Ascension Sunday balloons are not the only things disappearing in the English village of Aidan Kirkwood. When the villagers celebrate the first Ascension Sunday Processional in fifty years, someone goes missing. A well off window that was amongst the crowd has vanished into thin air. And, she’s not the only one who’s nowhere to be found.
Berdie Elliott, the local vicar’s wife, goes into sleuth mode as eccentric cat lovers, a secretive informant, Portuguese holidays, an enigmatic “tree” house, and tangled family dynamics all add to the perplexing affair. Don’t let this mystery slip from your sight.
Into the Clouds Excerpt
With the ferocity of a sudden clap of thunder in a spring storm, the vicarage door bell invaded the treasured moment.
“I’ll get it.” Berdie pulled herself away and made way to the front door, deciding not to grumble but cherish the past uninterrupted hours shared with Hugh.
“Lillie,” Berdie greeted her nicely dressed but unexpected guest at the opened door. “Come in.”
“Must get on, but just wanted to tell you that Mrs. Mikalos was not seen by any local doctors nor admitted to any of the area hospitals including their morgues.”
“Well done, Lillie.” Berdie looked past Lillie’s shoulder to see Granville Morrison and his idling black Ford Fiesta with the word Transport painted on the side of the vehicle. He and his brother were the newest entrepreneurs in Aidan Kirkwood’s village services. “Having dinner with Loren in Timsley? Setting out plans for the Aunt Margaret visit, are we?”
A blues guitar reverberated from Berdie’s bag in the hallway while at the same moment Granville sounded his horn.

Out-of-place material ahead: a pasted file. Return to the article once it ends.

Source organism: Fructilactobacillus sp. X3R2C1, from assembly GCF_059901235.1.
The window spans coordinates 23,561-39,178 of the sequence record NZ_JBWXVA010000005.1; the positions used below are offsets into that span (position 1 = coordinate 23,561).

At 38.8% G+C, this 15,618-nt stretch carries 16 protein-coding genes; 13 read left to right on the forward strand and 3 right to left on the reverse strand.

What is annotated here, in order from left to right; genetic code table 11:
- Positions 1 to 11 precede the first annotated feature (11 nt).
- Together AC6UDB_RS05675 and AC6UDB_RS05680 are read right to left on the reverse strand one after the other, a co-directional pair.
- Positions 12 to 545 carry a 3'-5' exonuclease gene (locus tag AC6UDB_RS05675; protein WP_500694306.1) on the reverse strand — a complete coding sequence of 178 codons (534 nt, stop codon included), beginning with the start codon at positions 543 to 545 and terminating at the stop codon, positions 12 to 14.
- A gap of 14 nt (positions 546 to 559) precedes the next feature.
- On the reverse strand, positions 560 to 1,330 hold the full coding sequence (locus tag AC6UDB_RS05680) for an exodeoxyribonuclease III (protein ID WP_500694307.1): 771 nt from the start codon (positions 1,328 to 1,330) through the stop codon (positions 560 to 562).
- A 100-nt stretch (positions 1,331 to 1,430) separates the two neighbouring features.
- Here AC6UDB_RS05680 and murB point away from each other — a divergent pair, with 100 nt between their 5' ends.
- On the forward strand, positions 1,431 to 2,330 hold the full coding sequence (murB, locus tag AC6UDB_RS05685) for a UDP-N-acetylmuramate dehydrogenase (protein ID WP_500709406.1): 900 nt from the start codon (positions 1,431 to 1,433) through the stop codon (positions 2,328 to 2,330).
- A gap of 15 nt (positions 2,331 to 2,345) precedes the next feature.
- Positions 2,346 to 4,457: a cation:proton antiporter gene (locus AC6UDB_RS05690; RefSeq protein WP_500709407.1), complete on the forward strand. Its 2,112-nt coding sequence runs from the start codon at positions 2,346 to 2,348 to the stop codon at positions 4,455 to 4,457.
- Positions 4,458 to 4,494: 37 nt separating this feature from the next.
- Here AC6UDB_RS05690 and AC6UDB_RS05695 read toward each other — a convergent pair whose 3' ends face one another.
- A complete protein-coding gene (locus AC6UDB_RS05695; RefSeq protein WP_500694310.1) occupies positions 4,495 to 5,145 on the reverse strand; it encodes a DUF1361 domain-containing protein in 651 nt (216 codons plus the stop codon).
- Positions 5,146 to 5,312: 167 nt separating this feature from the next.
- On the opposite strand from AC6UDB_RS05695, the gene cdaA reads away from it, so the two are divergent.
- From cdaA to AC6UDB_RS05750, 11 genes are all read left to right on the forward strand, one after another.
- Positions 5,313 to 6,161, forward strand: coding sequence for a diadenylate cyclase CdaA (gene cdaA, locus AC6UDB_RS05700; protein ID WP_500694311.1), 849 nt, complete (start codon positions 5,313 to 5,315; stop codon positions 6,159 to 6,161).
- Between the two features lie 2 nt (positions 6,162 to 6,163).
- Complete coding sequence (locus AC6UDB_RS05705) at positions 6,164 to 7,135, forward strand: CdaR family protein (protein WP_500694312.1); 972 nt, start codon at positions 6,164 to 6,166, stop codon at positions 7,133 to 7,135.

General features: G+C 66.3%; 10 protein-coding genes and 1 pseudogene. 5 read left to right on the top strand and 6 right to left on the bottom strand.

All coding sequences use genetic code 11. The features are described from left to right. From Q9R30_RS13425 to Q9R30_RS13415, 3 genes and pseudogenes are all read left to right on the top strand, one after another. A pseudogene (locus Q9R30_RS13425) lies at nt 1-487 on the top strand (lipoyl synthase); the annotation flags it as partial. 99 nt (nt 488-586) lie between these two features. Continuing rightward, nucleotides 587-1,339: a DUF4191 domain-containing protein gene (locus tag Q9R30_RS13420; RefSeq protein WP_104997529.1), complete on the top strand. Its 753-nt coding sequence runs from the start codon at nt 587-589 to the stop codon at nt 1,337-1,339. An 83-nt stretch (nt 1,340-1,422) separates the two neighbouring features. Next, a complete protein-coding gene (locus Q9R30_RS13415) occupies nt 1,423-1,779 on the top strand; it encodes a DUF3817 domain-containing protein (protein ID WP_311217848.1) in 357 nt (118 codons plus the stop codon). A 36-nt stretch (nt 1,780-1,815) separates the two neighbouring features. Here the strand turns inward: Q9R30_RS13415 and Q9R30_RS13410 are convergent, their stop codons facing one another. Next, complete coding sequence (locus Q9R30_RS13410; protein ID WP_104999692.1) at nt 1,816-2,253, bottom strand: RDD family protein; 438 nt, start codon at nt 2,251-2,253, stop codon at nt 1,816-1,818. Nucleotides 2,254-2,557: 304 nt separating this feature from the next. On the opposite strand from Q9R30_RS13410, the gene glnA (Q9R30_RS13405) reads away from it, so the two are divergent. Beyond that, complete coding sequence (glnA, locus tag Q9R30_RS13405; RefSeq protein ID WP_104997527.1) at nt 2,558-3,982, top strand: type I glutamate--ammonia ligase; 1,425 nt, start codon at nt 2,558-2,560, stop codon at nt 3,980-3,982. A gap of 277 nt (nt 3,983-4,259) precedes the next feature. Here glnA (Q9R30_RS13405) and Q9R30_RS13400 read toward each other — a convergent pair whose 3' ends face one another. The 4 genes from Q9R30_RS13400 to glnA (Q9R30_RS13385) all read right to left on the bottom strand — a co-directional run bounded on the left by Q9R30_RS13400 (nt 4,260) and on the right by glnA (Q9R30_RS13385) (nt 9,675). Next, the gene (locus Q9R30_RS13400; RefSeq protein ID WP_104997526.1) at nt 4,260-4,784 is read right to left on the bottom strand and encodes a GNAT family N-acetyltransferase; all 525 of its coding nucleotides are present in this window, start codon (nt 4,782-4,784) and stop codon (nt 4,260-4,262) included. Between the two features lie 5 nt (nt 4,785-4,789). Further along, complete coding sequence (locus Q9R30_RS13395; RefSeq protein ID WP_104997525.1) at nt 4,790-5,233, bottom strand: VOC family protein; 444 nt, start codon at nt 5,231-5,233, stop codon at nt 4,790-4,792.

Lillie turned in a flash. “I’ll tell you all about it later,” she called out while walking briskly out to the taxi.
“Good, I’ll look forward to it.” Berdie closed the door and lunged toward her bag just in time to hear Hugh’s voice.
“What is that?” he called out.
Berdie grabbed her mobile and put it to her ear. “Mrs. Elliott”. She heard what sounded like a hoarse gasp of air.
“She’s in danger,” the graveled voice pronounced.
This person was not a playful lad. Berdie tried to keep her wits about her.
“Who’s in danger?”
“She’s in danger,” the wheezing voice repeated. “No police.”
“Who is this?” Berdie hoped she didn’t sound as alarmed as she felt. A course wheeze and a click were her only response.
“Who was at the door?” Hugh asked as he bounced into the hallway.
Berdie shoved her mobile in her bag. “Lillie,” she worked at appearing nonchalant. “She’s already gone.”
“Are you all right?”
Hugh’s question bored into Berdie’s veneer, but she held her own. “I just hope Lillie and Loren get on well at Aunt Margaret’s.”
“Someone on the mobile?” He pointed to her bag.
Berdie was not about to tell him the whole of it.
“I have no clue who the person was.” She laughed hoping Hugh would not catch the nervous edge of it.
He smiled. “Oh, I had one of those the other day.”
“Some bank I think it was, a survey. Those computer generated calls, so garbled and impersonal. Invasive as well.”
“Yes, invasive,” she improvised.
“Care for a cuppa?”
“Splendid.” She could use one at the moment.
“I’ll put the kettle on.” Hugh advanced toward the kitchen.
Berdie sunk to the bottom step of the hall stairway. She pulled her mobile out and tried to retrieve the call but it showed as number withheld. “She’s in danger, no police,” she repeated the words to herself. “Dear Lord have mercy.”